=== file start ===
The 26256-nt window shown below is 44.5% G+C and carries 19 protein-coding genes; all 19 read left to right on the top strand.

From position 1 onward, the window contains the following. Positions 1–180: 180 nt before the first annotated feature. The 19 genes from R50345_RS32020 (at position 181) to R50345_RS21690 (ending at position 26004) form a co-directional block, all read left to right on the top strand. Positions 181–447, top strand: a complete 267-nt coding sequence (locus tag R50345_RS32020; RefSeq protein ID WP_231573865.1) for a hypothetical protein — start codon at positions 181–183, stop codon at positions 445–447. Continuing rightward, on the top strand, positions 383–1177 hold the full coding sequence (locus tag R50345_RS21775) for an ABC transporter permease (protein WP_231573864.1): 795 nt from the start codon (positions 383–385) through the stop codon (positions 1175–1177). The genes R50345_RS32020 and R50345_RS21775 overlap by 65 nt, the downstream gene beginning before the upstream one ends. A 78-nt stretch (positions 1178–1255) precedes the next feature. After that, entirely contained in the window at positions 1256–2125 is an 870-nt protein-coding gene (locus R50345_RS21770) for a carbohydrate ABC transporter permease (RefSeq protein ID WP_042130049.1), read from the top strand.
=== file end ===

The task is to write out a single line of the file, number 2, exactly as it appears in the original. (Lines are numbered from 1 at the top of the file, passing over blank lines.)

From position 1 onward, the window contains the following. Positions 1–180: 180 nt before the first annotated feature. The 19 genes from R50345_RS32020 (at position 181) to R50345_RS21690 (ending at position 26004) form a co-directional block, all read left to right on the top strand. Positions 181–447, top strand: a complete 267-nt coding sequence (locus tag R50345_RS32020; RefSeq protein ID WP_231573865.1) for a hypothetical protein — start codon at positions 181–183, stop codon at positions 445–447. Continuing rightward, on the top strand, positions 383–1177 hold the full coding sequence (locus tag R50345_RS21775) for an ABC transporter permease (protein WP_231573864.1): 795 nt from the start codon (positions 383–385) through the stop codon (positions 1175–1177). The genes R50345_RS32020 and R50345_RS21775 overlap by 65 nt, the downstream gene beginning before the upstream one ends. A 78-nt stretch (positions 1178–1255) precedes the next feature. After that, entirely contained in the window at positions 1256–2125 is an 870-nt protein-coding gene (locus R50345_RS21770) for a carbohydrate ABC transporter permease (RefSeq protein ID WP_042130049.1), read from the top strand.